Watching the African Cup of Nations (Afcon) currently underway in South Africa, one is compelled to contemplate the never ending tenure of Issa Hayatou, the man indispensable to African Football.
As the cameras pan through colorful and jubilant spectators to catch the omnipresence of Hayatou, the former athlete who has now been deified by the World's number one sport looks more and more like the sole custodian of football administrative wisdom on the continent.
Issa Hayatou has been helming the Confederation of African Football (CAF) since Michel Platini the current boss of the Union of European Football Associations(UEFA) last captained his national side 'les bleus' of France.
The on-going tournament shows that African Football is indeed on the rise with record ticket sales and exciting matches but has African football really and truly caught up with the rest of the world?
The performance of African teams at the 2010 edition of the FIFA World Cup hosted by South Africa was unimpressive with hapless Ghana reaching the quarter finals as the only continental representative.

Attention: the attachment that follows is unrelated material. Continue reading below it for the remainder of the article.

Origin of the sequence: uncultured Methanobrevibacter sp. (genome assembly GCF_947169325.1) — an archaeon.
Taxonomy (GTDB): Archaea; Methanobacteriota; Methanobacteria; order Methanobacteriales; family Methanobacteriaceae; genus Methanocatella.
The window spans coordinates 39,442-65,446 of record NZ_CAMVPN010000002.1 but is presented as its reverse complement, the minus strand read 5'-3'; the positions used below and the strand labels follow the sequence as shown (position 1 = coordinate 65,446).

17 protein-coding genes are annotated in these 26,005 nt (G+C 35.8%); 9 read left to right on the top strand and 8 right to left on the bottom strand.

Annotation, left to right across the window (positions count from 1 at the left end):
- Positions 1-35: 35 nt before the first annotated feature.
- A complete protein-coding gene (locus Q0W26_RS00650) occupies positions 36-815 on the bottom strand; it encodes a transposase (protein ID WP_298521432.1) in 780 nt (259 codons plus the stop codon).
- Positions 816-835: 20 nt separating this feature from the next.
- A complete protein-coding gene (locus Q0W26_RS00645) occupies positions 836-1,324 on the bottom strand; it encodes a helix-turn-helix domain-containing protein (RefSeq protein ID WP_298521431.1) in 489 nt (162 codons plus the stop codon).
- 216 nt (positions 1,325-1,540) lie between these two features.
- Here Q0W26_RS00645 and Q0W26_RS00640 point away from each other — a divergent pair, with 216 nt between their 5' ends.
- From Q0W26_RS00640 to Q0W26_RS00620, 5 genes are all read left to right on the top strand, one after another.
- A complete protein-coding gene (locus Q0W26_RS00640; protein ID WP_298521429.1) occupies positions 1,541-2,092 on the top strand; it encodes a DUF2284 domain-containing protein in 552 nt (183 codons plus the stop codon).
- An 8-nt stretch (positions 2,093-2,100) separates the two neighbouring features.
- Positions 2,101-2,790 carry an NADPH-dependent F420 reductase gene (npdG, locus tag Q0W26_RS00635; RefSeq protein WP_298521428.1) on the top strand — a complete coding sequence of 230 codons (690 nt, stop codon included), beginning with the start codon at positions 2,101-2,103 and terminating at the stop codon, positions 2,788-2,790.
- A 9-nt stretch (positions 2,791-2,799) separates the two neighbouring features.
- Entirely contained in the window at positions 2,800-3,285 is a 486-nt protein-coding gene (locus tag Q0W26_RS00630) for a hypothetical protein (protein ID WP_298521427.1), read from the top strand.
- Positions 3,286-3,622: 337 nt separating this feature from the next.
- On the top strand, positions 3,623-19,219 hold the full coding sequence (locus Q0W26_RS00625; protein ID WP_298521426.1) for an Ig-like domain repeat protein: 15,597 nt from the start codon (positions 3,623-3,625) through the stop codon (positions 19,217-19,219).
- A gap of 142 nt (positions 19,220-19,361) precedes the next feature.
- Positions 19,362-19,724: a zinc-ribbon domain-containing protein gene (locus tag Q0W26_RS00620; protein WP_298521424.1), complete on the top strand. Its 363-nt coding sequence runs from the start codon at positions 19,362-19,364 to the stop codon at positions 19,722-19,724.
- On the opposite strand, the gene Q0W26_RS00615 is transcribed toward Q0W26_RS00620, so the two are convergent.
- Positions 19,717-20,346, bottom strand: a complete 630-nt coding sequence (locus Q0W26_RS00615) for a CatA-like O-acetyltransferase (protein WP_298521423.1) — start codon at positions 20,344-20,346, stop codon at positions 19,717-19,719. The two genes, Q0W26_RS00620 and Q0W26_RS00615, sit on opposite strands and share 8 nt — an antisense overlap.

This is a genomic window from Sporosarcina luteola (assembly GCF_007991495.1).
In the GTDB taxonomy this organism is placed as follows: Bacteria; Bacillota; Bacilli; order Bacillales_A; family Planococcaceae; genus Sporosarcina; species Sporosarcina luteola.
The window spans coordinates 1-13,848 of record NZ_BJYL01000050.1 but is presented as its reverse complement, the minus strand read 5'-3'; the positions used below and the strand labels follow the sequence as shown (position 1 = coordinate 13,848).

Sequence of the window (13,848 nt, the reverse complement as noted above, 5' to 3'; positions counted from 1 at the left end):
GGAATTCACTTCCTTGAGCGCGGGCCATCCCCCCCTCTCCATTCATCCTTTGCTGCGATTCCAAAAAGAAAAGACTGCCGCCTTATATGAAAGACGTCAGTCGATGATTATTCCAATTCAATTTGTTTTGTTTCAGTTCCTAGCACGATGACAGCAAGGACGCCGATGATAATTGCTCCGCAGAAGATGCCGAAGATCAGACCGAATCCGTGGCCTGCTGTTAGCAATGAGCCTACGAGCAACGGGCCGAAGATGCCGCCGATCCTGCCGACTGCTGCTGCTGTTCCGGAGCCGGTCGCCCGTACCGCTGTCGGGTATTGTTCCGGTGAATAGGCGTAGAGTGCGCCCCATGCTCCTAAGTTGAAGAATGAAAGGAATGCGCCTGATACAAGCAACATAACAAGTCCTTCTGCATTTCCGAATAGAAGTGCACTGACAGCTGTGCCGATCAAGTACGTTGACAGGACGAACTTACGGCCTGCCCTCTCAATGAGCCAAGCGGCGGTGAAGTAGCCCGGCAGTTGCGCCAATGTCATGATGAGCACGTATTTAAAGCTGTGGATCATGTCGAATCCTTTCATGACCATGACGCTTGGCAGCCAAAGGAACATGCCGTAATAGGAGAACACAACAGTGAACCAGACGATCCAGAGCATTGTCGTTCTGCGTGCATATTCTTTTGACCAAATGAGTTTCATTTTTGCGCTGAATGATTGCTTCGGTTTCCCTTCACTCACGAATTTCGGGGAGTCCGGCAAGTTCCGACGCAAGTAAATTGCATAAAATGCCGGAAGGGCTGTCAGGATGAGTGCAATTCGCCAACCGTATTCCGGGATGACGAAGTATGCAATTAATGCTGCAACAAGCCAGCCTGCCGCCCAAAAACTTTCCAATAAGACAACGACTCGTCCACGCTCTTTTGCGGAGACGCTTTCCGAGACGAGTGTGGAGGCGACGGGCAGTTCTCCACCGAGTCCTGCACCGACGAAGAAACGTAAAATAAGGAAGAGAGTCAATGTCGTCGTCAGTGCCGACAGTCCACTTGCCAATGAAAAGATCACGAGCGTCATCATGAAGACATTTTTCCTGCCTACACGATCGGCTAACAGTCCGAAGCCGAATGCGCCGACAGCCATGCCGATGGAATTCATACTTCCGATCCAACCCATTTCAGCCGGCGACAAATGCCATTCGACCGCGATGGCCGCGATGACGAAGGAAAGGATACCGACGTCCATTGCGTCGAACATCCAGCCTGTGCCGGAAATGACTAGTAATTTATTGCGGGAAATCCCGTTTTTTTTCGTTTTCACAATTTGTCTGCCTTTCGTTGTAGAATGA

When Japan co-hosted with South Korea in 2002, the Korean national team went as far as the semis accounting for Italy and Spain in the process.
Too bad a similar feat was not replicated by the continent's star players at the last mundial. The 2006 version of the global showpiece hosted by the Germans carried a similar story. So has a revolution verily taken place in the African game?
What about thorny issues such as the continuous diabolical presence of racism in football? The matter is still clearly pertinent inducing players like Kevin Prince Boateng to abandon matches in progress.
What is CAF doing to advance the struggle against racism in football?
Could some measure of pressure be exerted upon FIFA and UEFA in particular to ensure that the issue receives the attention that it deserves?
Another interesting polemic that is failing to generate adequate interest within the corridors of CAF is how the game of football could be used to mitigate the plight of countless and faceless street kids roaming the cities of Africa.
How can CAF use the membership of various football associations to address the issue of youth unemployment and poverty alleviation on the continent?
Important and relevant questions that remain unanswered, probably due to the hackneyed nature of football administration in Africa.
Who knows the kind of force that could be ushered into the significance of African Football with a new guy at the top?
It seems the continent is still struggling when it comes to the issue of leadership as Hayatou continues to draw inspiration from his cohorts in the realm of politics.
Rather than enforcing institutions, Africa still seems to be busy with the creation of strong men.